The ghosts struck again last week. This time it was in Boston.
There’s no question that it was them. Once you’ve seen enough of these shadowy figures, you can spot them from a distance. You learn to smell the faint aroma of tobacco that always surrounds them—after all, tobacco companies were the first to conjure them.
Industrial ghostwriters started appearing in the 1960s, when people were figuring out that cigarettes cause cancer, and later, in the 1980s and 1990s, when scientists began to probe the effects of secondhand smoke. In response, tobacco executives started to summon legions of ghostwriters, called by the ritual sacrifice of stacks of little green pieces of paper. In return, they tried to sway public opinion by putting soothing, tobacco-friendly words in the mouths of seemingly unaffiliated scientists.
Since then, ghostwriters employed by parts of the pharmaceutical industry have been busily tobacconizing the scientific literature. Gaze into the depths of PubMed for long enough, and they will materialize before your eyes, promoting Wyeth’s Prempro, Merck’s Vioxx, and Pfizer’s Neurontin, just to name a few. (It’s not only Big Pharma that’s been dabbling in the dark arts; recently, for example, ghosts were spotted defending Monsanto’s Roundup.)
But the haunting in Boston was something different.
Last week, Stat, the health and science website affiliated with the Boston Globe, was the subject of a particularly embarrassing haunting. It came in the form of an editorial defending the much-maligned pharmaceutical industry representative, purportedly written by a North Carolina neurologist but later revealed to have been written by a public-relations firm—a firm that is apparently linked to a set of shady nonprofit organizations that churn out relentlessly pharma-friendly messages.
There’s been a lot of work done to expose ghostwriting in the peer-reviewed literature, but few have spent any effort trying to find it lurking in the popular press. Nevertheless, it’s endemic. Since the heyday of Big Tobacco, “independent” experts have been drafted into becoming sock puppets—cheerfully putting their names on ghostwritten op-eds and letters to the editor, typically in return for nice checks from their corporate masters. They’re so prevalent that even an outlet as reputable as Stat can wind up being possessed by ghosts—without them, or anybody else, even noticing.
It was only after readers of the column (including yours truly) spotted inconsistencies in the editorial that Stat initially posted a correction and then retracted the article. Rather than reassuring readers, though, the retraction should disturb them. For the article was retracted not because the article was ghostwritten, but because the ghostwriter happened to fabricate a key anecdote.
Stat was likely aware that the article had been ghostwritten; at the very least, the editor of the opinion section, Pat Skerrett, let slip that he knew that a PR agency was involved in the shaping of the piece. In fact, many opinion sections have a grudging acceptance of some degree of ghostwriting in their pages; after all, high officials and A-list celebrities have entire staffs hired to meticulously shape each public utterance. But even if you accept that kind of ghostwriting, the industrial version of ghosting is an entirely different beast. Instead of putting the words of an unknown in the mouths of the powerful, it does just the opposite—it disseminates the words of the powerful by putting them in the mouth of the unknown. Indeed, in this case, it used the trusted institution of a friendly doctor to spread the gospel of the pharmaceutical industry. It’s not the sheep in wolf’s clothing that’s to be feared, but the reverse.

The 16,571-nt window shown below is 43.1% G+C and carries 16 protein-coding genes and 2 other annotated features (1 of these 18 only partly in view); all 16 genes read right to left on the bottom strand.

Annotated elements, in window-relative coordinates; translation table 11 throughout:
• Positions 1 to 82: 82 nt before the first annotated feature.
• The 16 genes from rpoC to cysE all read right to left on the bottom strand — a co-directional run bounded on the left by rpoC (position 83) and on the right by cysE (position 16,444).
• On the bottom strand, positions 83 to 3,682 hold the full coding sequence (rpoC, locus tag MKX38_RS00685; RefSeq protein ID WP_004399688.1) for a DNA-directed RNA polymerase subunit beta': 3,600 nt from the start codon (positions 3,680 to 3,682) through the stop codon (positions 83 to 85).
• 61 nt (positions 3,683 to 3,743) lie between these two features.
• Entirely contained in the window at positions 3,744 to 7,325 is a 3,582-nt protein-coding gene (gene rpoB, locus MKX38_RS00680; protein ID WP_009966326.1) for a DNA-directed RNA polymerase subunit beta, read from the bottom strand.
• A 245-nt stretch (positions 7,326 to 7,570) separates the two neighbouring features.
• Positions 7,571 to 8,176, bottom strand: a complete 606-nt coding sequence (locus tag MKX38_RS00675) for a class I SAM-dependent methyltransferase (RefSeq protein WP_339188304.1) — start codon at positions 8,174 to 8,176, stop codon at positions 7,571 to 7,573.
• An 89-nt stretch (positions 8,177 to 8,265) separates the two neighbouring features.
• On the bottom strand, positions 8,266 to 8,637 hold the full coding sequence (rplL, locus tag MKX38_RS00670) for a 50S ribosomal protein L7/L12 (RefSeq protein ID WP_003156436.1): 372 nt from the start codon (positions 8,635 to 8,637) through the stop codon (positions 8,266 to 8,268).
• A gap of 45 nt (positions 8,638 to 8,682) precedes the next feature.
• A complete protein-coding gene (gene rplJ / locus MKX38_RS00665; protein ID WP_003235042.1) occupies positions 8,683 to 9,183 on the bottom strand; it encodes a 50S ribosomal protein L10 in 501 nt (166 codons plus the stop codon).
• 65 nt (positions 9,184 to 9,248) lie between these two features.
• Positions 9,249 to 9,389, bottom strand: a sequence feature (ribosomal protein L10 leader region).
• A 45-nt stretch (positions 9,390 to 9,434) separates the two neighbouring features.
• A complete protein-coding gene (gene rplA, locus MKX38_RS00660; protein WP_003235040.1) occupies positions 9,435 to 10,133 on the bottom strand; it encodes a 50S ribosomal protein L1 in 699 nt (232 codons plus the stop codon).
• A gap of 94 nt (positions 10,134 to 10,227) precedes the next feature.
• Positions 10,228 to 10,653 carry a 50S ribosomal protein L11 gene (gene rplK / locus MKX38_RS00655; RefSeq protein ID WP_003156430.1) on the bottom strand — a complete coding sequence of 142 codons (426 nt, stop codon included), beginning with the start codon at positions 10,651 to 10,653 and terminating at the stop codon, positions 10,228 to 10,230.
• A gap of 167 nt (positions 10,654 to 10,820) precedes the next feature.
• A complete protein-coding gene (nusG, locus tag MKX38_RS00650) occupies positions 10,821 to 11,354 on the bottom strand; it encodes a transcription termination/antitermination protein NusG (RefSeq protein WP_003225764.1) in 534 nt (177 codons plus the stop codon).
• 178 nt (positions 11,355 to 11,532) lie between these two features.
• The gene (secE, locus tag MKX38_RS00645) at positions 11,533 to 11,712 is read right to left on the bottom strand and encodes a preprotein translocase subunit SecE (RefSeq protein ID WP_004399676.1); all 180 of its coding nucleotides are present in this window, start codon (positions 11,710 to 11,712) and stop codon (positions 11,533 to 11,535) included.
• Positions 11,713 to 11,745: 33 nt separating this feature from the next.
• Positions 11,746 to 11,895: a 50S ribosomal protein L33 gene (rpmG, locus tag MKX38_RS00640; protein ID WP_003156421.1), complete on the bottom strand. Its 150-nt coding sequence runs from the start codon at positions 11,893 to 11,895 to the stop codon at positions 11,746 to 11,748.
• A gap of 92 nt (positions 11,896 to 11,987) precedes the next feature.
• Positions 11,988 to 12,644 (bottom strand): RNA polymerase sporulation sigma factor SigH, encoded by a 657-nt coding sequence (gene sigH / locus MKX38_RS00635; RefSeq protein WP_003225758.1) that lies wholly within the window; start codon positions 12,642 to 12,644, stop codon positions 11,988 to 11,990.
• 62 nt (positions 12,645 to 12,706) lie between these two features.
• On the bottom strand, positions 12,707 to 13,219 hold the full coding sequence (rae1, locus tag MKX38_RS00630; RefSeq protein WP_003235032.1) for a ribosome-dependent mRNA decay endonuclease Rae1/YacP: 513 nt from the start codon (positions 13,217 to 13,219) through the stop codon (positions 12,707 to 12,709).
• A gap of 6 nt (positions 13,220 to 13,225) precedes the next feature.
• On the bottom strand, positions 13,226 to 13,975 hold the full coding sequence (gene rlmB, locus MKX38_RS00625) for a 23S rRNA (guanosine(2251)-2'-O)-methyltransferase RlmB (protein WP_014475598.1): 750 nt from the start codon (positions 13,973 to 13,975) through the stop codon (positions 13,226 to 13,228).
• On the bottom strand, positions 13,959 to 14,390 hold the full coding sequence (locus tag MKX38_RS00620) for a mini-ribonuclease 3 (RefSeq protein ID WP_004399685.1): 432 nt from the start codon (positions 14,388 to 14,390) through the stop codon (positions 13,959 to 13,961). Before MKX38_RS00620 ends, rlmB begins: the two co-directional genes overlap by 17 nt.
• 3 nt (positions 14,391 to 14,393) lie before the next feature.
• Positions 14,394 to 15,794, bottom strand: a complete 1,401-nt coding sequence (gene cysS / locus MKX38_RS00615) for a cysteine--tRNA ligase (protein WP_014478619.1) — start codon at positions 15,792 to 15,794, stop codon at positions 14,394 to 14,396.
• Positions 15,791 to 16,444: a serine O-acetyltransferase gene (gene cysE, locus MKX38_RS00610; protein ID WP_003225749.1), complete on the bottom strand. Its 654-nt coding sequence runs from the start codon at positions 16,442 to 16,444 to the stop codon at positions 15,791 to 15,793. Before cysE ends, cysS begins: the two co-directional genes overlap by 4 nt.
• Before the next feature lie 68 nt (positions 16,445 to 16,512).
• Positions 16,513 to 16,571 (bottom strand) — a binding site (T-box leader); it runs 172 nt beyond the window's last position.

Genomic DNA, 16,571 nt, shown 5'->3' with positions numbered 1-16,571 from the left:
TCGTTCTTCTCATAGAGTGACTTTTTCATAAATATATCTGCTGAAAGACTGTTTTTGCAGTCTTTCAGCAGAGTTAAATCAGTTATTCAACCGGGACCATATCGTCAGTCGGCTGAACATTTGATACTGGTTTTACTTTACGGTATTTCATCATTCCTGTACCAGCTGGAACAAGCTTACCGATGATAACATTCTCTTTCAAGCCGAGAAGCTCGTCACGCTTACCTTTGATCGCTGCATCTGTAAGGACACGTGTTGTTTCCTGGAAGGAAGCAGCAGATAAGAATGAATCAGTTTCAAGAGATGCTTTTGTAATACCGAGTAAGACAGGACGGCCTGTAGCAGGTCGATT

That Stat found a big fat lie in its opinion section is a graphic demonstration that ghosting of articles by industry is not just a problem of the peer-reviewed journals, but of the media as well—and not just outlets devoted to covering health and medicine. Just as medical journals started tightening rules about conflicts of interest, forcing more disclosure of the hidden motives behind certain research articles, media outlets have to have a reckoning as well. They must learn to stop amplifying the messages of front groups and winking at practices like ghostwriting in their editorial pages. In short, the media must realize that every time they repeat a sock puppet’s message, it directly undermines to the outlet’s credibility. And they must take such tobacco-scented challenges to their authenticity seriously, lest they begin to earn the cries of “fake news” that enemies of the press like to fling at them.
It may be a losing battle; the wealthy industries using these tactics are adept at harnessing the forces of capitalism to defeat any attempt at transparency. After all, it’s nigh impossible to see who’s really pulling the strings when the invisible hand gets involved.